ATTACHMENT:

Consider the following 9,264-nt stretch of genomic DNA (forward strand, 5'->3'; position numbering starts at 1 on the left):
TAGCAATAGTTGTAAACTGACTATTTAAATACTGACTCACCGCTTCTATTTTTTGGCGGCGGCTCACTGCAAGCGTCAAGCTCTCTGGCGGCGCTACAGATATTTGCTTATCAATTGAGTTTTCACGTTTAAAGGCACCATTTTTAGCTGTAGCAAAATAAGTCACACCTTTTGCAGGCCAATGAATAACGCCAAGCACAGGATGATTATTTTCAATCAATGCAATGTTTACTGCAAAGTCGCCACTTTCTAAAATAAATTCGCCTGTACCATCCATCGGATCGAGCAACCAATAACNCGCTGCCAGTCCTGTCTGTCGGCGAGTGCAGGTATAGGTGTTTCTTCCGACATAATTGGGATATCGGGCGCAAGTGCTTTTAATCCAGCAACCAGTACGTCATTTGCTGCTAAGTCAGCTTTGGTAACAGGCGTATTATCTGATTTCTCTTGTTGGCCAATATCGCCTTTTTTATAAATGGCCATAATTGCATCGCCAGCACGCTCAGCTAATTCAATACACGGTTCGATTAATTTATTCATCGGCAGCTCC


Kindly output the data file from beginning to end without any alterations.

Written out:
Consider the following 9,264-nt stretch of genomic DNA (forward strand, 5'->3'; position numbering starts at 1 on the left):
TAGCAATAGTTGTAAACTGACTATTTAAATACTGACTCACCGCTTCTATTTTTTGGCGGCGGCTCACTGCAAGCGTCAAGCTCTCTGGCGGCGCTACAGATATTTGCTTATCAATTGAGTTTTCACGTTTAAAGGCACCATTTTTAGCTGTAGCAAAATAAGTCACACCTTTTGCAGGCCAATGAATAACGCCAAGCACAGGATGATTATTTTCAATCAATGCAATGTTTACTGCAAAGTCGCCACTTTCTAAAATAAATTCGCCTGTACCATCCATCGGATCGAGCAACCAATAACNCGCTGCCAGTCCTGTCTGTCGGCGAGTGCAGGTATAGGTGTTTCTTCCGACATAATTGGGATATCGGGCGCAAGTGCTTTTAATCCAGCAACCAGTACGTCATTTGCTGCTAAGTCAGCTTTGGTAACAGGCGTATTATCTGATTTCTCTTGTTGGCCAATATCGCCTTTTTTATAAATGGCCATAATTGCATCGCCAGCACGCTCAGCTAATTCAATACACGGTTCGATTAATTTATTCATCGGCAGCTCC